Ocean Acidification Facts
- One third of all carbon dioxide emitted by human activity has been absorbed by the world’s oceans, making our oceans more acidic than they have been for tens of millions of years.
- Over the last 250 years, oceans have absorbed 530 billion tons of CO2, triggering a 30 percent increase in ocean acidity.
- This excess CO2 is changing the chemistry of the sea and proving harmful for many forms of marine life; this process is known as Ocean Acidification.
- Ocean Acidification could destroy all coral reefs by as early as 2050, disrupt other marine ecosystems and wipe out entire oceanic food chains.
- Millions of marine species depend on coral reefs to feed, reproduce, and take refuge from predators. If coral reefs disappear, it will threaten the very survival of many reef dependent species and could trigger a Great Mass Extinction.
- Scientific evidence suggests that four of the five Great Mass Extinctions have been associated with rapidly acidifying oceans – due to increase in the concentration of atmospheric CO2.
- One of the greatest impacts that Ocean Acidification is having is on reef building corals, which are known as a ‘framework species’. Ocean Acidification is already slowing their growth rates which could lower the resiliency of corals and lead to their erosion and eventual extinction.
- Delicate corals also face the greatest risk because they require very high levels of carbonate to build their skeletons. Without corals, reefs simply cannot exist.
- Before humans started burning coal and oil, ocean pH levels had been relatively stable for 20 million years. Research indicates that if carbon emissions continue at their current rate, ocean acidity will more than double by 2100.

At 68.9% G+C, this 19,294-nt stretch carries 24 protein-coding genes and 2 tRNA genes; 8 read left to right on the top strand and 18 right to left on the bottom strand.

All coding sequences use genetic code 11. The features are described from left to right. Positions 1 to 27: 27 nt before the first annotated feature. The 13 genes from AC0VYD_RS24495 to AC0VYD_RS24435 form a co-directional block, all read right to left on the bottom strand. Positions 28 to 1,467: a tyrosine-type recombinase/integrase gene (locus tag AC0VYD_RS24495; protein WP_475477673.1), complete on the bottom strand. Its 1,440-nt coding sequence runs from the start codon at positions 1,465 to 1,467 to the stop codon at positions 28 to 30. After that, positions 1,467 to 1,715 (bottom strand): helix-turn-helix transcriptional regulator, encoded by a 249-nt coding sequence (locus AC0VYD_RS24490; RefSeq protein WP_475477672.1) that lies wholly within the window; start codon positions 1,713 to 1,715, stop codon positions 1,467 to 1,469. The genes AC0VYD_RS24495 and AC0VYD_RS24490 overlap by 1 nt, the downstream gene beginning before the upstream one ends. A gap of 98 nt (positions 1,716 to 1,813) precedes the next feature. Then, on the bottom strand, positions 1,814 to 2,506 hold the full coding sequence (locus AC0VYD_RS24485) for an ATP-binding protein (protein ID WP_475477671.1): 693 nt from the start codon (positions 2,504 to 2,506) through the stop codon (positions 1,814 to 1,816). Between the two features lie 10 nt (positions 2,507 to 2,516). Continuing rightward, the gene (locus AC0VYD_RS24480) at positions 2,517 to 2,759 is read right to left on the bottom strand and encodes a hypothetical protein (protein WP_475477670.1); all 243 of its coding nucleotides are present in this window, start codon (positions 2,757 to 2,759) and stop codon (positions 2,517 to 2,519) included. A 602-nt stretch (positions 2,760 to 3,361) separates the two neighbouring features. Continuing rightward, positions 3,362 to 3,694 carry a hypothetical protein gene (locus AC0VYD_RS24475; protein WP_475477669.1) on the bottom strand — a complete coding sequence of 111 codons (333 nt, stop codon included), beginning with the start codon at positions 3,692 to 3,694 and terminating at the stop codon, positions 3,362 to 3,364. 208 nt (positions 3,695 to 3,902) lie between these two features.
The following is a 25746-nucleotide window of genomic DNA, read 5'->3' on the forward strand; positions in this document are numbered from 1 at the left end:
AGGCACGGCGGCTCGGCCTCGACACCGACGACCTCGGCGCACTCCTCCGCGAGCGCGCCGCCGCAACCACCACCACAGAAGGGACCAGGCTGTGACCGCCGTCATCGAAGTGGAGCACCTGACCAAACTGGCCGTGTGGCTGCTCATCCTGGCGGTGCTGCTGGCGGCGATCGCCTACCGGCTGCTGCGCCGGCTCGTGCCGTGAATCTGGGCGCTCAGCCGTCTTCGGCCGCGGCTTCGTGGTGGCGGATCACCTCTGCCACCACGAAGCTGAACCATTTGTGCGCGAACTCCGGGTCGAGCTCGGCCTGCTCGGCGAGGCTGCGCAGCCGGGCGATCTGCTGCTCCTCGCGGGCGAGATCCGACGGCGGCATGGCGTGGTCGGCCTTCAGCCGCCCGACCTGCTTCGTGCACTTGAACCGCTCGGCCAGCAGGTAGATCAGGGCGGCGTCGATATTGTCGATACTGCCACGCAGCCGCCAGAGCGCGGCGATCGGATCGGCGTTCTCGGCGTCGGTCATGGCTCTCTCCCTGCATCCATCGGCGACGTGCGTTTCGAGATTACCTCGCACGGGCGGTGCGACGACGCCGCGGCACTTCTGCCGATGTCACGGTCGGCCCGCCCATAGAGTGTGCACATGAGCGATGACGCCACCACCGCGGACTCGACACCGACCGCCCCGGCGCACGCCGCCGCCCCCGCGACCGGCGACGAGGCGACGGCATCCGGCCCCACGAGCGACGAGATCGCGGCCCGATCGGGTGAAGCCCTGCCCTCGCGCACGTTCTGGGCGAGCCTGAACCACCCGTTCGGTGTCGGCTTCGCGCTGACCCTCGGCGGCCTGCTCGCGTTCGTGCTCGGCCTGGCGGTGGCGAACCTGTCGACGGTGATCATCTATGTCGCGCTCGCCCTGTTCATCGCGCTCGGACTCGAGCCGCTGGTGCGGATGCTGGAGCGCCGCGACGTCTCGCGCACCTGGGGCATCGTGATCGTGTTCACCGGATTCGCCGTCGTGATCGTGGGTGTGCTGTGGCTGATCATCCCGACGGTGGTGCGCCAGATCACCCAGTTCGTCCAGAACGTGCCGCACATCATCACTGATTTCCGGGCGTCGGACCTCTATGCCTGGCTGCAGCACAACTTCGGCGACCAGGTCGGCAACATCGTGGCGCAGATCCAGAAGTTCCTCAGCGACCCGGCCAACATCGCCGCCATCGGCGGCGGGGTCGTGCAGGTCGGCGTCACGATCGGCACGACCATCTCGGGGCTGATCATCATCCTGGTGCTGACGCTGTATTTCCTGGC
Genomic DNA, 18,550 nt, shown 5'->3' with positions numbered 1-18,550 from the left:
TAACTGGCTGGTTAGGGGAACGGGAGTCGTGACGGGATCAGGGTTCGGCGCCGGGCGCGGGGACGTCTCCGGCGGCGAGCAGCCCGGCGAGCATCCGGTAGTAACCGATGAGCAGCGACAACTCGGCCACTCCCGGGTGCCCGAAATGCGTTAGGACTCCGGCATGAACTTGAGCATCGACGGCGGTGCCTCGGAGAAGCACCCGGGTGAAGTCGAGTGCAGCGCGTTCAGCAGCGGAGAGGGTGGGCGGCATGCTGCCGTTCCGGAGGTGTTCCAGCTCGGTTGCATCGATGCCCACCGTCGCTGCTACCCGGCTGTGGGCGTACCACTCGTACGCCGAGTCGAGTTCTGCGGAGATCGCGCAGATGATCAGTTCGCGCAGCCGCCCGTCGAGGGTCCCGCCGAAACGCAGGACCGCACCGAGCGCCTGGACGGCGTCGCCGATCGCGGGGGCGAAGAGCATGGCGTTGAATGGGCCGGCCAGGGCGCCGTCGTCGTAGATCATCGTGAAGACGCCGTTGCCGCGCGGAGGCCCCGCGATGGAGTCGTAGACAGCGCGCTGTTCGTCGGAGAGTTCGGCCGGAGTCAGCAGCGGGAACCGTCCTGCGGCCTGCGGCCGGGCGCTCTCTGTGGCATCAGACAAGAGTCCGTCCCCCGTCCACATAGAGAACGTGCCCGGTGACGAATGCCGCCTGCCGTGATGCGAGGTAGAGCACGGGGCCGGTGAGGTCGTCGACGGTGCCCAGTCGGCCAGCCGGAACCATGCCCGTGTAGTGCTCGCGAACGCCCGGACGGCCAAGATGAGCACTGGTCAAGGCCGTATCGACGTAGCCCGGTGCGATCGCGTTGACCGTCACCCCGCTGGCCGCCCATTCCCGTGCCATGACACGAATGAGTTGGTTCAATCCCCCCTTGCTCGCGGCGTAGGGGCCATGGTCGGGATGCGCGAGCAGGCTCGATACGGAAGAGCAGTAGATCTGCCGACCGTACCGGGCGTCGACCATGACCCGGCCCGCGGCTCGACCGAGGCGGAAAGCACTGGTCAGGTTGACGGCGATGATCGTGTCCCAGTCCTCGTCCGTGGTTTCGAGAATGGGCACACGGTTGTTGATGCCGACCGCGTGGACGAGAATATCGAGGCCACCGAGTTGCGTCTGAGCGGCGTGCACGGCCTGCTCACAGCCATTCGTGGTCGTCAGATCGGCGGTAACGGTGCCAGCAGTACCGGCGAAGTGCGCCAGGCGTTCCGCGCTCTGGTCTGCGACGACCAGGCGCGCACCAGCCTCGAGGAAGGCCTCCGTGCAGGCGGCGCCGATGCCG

- Ocean plankton provide 50% of the oxygen that we breathe. Due to Global Warming, that capacity to provide oxygen and support the fundamental food chains of the ocean has decreased by 6% over the last three decades.
- As oceans have warmed, oceanic nutrient deserts have expanded by 6.6 million square km’s over the past two decades.
- Within decades, Ocean Acidification will have major impacts on temperate and polar water ecosystems. Projections show that the Southern Ocean around Antarctica will become corrosive by 2050.
- Recent studies indicate a 14% decrease in coral growth in the Great Barrier Reef Australia since 1990, the most significant decrease in coral growth in the last 400 years.
- Dramatically decreasing Global Greenhouse Gas Emissions by 2050 is necessary if Coral Reefs are to survive the next 50 years.
- Creating marine protected areas (MPAs) and ending destructive fishing practices would also increase the resiliency of marine ecosystems and help them withstand acidification.
- Evidence indicates that coral reefs in marine protected areas are less affected by global threats such as global warming and ocean acidification, demonstrating the power of eco-system protection.
Sea turtles were one of the very few survivors of the last Great Mass Extinction over 65 million years ago. Six of the seven species of sea turtles are now classified as endangered.
Photo Courtesy: Sean Davey